Film — Christmas With The Cranks (PG)
Christmas With The Cranks (PG)
by Amy Diaz
You will partake in Christmas cheer and you will love it, so partake, damn you, partake and be filled with the freakin’ spirit of brotherhood is the central message of the rotten-to-the-pine-cone-core Christmas with the Kranks.
Any movie that tortures you with this brand of slow dripping of syrupy eggnog to the face until you submit to rooting for the novelty-holiday-sweater-wearing characters is pure evil and it is my belief that we as a society should work together to stop this kind of thing from happening. I mean, this movie has it all — the horrible, tinny music, the giant holiday decorations, the tyranny of middle-aged neighborhood do-gooders in vests, carolers in Dickens-era, holiday-color-schemed costumes. Carolers, people. We have to do something. If not for me or for you, for the children. We have to save the children.
From what, you might ask? From this decoractions-mach-frei mentality would be my answer but the good people of Hemlock Lane have another idea. Luther (Tim Allen) and Nora (Jamie Lee Curtis) Krank are facing their first childless Christmas in more than 20 years — their daughter Blair (Julie Gonzalo) has headed off for a year in Peru with the Peace Corps. Most parents, faced with an empty nest, kick tradition to the curb and start having grown-up fun again, a solution to the holiday blues suggested by Luther. He wants to take the Mrs. on a cruise through warm climes and, in the process, save about half of the $6,000 they usually spend on an astounding amount of Christmas overkill. Most normal people would, at this point, start shopping for sandals but Nora, though reluctantly willing to go along with the plan, is actually quite horrified. After all, this trade-off requires her to “skip Christmas” (actually, it requires her to skip the commercial trappings of Christmas, but whatever, the movie doesn’t make a distinction so why should you worry your pretty little consumer head about it?). That means no wearing of her appallingly matronly (yet childish) Christmas apparel, no making absurd numbers of cookies, no hosting a gigantic party on Christmas Eve, no overspending on gifts and, most devastating of all, it means no decorations. No tree, no giant Frosty the Snowman on the roof, no home encrusted with lights and assorted other plastic tributes to the holiday. Nora feels to give up such rituals is to test the tempers of the gods and she feels she is proven right when neighbors appear at her doors and windows demanding that she decorate. Cowering behind a window she fretfully asks why, oh why, did they ever turn their backs on conforming with their neighbors in favor of a few days in the sun?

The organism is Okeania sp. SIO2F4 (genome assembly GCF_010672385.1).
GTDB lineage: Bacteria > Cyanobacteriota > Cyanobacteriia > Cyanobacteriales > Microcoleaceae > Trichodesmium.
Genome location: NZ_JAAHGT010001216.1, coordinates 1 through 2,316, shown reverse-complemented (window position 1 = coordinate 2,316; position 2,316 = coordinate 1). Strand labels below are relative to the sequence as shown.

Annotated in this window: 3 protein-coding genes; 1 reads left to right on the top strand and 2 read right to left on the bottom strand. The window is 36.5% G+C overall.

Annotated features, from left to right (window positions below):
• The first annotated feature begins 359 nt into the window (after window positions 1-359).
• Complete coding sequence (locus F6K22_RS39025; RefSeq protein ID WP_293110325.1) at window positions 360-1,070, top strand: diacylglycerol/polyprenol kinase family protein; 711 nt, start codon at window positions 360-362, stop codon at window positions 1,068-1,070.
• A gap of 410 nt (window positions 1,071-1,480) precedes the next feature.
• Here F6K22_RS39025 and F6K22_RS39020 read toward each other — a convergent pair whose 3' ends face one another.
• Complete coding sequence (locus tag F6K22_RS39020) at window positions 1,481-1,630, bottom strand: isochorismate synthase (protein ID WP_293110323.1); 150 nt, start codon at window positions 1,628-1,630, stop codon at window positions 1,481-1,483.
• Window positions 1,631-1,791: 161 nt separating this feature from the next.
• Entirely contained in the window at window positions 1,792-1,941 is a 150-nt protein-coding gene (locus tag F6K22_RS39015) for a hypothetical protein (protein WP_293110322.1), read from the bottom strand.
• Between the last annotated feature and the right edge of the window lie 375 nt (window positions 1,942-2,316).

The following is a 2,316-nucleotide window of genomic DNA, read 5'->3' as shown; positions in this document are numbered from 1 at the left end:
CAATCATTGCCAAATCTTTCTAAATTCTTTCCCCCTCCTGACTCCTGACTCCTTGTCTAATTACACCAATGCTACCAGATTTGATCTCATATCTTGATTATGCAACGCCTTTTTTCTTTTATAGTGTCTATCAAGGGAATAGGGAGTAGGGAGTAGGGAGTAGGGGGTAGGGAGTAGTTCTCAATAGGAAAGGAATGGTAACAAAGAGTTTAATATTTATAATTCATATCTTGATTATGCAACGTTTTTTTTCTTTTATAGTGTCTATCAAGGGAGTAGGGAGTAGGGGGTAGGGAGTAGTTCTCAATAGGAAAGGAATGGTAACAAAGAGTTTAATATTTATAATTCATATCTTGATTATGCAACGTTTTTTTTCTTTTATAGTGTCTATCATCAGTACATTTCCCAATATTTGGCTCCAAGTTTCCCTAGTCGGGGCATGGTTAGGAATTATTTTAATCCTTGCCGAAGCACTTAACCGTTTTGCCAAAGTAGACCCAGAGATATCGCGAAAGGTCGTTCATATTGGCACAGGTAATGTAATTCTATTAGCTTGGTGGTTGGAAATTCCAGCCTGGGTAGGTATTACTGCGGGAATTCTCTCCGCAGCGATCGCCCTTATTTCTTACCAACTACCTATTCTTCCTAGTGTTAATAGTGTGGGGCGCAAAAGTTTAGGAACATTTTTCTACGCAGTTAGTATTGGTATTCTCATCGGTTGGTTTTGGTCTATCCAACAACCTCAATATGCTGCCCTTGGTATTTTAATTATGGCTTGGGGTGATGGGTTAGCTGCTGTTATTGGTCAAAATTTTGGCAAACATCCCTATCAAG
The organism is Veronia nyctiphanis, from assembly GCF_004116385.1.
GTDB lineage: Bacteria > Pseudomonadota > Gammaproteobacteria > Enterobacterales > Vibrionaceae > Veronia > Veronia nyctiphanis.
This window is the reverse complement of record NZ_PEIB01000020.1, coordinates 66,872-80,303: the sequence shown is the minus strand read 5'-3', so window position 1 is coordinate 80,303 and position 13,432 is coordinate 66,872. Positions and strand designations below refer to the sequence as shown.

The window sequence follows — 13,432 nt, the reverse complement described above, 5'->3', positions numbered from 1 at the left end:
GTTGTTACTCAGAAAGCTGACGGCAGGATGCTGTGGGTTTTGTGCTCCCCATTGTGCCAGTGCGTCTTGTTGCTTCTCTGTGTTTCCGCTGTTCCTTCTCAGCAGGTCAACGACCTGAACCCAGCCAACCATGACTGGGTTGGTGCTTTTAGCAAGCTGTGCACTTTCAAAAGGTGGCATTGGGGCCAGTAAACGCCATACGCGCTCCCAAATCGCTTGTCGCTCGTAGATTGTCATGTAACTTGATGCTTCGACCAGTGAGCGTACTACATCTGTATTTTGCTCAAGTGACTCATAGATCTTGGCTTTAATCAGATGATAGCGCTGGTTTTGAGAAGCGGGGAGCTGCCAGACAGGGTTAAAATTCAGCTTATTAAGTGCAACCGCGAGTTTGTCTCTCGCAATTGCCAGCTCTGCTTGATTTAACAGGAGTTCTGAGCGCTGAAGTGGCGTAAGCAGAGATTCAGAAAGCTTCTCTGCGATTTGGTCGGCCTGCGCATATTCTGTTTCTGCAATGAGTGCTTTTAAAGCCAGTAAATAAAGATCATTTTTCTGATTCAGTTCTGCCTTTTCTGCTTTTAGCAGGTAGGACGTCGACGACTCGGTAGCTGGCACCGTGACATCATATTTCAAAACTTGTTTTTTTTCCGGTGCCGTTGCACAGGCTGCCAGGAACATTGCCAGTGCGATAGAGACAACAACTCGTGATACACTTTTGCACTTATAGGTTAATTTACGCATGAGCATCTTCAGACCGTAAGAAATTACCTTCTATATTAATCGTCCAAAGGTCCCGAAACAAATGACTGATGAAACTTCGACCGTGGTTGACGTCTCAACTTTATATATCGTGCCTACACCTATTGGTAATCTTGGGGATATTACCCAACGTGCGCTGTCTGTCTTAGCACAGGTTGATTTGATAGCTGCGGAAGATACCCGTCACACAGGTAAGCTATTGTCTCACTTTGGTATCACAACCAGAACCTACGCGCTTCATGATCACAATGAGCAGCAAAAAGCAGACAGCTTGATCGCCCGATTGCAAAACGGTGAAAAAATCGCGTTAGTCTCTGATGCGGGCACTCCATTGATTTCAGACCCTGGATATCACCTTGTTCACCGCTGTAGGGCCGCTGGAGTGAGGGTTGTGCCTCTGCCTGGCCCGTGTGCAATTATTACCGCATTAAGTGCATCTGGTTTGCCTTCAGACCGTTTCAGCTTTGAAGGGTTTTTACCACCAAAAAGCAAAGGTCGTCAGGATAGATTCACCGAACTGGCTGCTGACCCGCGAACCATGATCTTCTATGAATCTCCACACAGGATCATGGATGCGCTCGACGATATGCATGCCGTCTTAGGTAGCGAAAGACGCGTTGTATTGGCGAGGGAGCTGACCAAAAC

Of course the Kranks soon get what’s coming to them. Blair surprisingly returns on Christmas Eve and wants to introduce her parents to her brand-new Peruvian fiancé and she wants to introduce him to the magic of a Real American Christmas.
Now, some of us might tell Blair that if she’s old enough to get engaged she’s old enough to spend Christmas on a nice tropical boat (she does, after all, call her parents from Miami). But Nora instantly senses that this would be wrong and ultimately begs her neighbors for forgiveness, asking them to please help her create this Christmas miracle for her daughter.
Forget for a moment that the central message of this movie is that those who think for themselves are wrong and should be destroyed. And put aside the blatant consumerism-is-good themes along with the never-cross-the-subdivision side plot. In fact, strip away every bit of rubbish that connects what was once a religious holiday with a very secular, very competitive style of celebrating it and what you are left with is an achingly unfunny movie. This is a movie so sour that even the pratfalls and sightgags make you wince with pain.
Allen’s comedy is not exactly my first choice for humor stylings but his stuff has worked for me in the past. Curtis has had her moments of comedy and of mom-ness and in both cases did so without the shocking frumpiness she displays in this damp sponge of a role.
Skip Christmas? A movie this bad makes you want to skip anything calling itself a family comedy for ever.
- Amy Diaz
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